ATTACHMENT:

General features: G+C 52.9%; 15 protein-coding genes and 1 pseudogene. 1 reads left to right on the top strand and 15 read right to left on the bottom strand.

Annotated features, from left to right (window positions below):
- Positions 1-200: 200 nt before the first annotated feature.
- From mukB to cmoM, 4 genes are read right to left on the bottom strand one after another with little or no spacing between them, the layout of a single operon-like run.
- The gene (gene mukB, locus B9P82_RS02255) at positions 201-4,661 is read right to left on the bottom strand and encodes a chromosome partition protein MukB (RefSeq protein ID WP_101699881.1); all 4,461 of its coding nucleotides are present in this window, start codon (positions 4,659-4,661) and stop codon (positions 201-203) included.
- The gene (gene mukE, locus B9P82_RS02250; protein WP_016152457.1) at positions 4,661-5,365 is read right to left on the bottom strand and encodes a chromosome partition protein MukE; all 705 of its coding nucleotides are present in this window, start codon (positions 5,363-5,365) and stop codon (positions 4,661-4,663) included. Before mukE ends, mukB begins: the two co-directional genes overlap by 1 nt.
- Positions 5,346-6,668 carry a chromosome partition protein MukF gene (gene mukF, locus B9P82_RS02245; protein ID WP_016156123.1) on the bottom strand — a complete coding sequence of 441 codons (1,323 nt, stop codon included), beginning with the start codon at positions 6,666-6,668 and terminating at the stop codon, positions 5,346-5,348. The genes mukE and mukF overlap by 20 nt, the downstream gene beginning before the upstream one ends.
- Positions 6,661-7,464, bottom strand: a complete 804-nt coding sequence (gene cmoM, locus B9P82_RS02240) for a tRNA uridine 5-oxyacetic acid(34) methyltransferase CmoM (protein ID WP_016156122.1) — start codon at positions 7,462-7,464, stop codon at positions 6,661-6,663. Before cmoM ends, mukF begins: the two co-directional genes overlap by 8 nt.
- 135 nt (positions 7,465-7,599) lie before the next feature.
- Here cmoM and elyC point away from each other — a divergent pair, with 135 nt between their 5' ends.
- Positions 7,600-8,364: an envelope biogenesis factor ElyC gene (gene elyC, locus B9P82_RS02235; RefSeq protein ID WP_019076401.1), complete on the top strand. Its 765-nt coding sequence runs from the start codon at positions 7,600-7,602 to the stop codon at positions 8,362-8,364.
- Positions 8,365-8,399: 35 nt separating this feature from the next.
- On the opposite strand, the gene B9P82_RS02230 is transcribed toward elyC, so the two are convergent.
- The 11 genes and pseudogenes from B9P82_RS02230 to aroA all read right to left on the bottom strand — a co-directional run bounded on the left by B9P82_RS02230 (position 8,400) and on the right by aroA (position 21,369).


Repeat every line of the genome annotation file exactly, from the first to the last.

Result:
General features: G+C 52.9%; 15 protein-coding genes and 1 pseudogene. 1 reads left to right on the top strand and 15 read right to left on the bottom strand.

Annotated features, from left to right (window positions below):
- Positions 1-200: 200 nt before the first annotated feature.
- From mukB to cmoM, 4 genes are read right to left on the bottom strand one after another with little or no spacing between them, the layout of a single operon-like run.
- The gene (gene mukB, locus B9P82_RS02255) at positions 201-4,661 is read right to left on the bottom strand and encodes a chromosome partition protein MukB (RefSeq protein ID WP_101699881.1); all 4,461 of its coding nucleotides are present in this window, start codon (positions 4,659-4,661) and stop codon (positions 201-203) included.
- The gene (gene mukE, locus B9P82_RS02250; protein WP_016152457.1) at positions 4,661-5,365 is read right to left on the bottom strand and encodes a chromosome partition protein MukE; all 705 of its coding nucleotides are present in this window, start codon (positions 5,363-5,365) and stop codon (positions 4,661-4,663) included. Before mukE ends, mukB begins: the two co-directional genes overlap by 1 nt.
- Positions 5,346-6,668 carry a chromosome partition protein MukF gene (gene mukF, locus B9P82_RS02245; protein ID WP_016156123.1) on the bottom strand — a complete coding sequence of 441 codons (1,323 nt, stop codon included), beginning with the start codon at positions 6,666-6,668 and terminating at the stop codon, positions 5,346-5,348. The genes mukE and mukF overlap by 20 nt, the downstream gene beginning before the upstream one ends.
- Positions 6,661-7,464, bottom strand: a complete 804-nt coding sequence (gene cmoM, locus B9P82_RS02240) for a tRNA uridine 5-oxyacetic acid(34) methyltransferase CmoM (protein ID WP_016156122.1) — start codon at positions 7,462-7,464, stop codon at positions 6,661-6,663. Before cmoM ends, mukF begins: the two co-directional genes overlap by 8 nt.
- 135 nt (positions 7,465-7,599) lie before the next feature.
- Here cmoM and elyC point away from each other — a divergent pair, with 135 nt between their 5' ends.
- Positions 7,600-8,364: an envelope biogenesis factor ElyC gene (gene elyC, locus B9P82_RS02235; RefSeq protein ID WP_019076401.1), complete on the top strand. Its 765-nt coding sequence runs from the start codon at positions 7,600-7,602 to the stop codon at positions 8,362-8,364.
- Positions 8,365-8,399: 35 nt separating this feature from the next.
- On the opposite strand, the gene B9P82_RS02230 is transcribed toward elyC, so the two are convergent.
- The 11 genes and pseudogenes from B9P82_RS02230 to aroA all read right to left on the bottom strand — a co-directional run bounded on the left by B9P82_RS02230 (position 8,400) and on the right by aroA (position 21,369).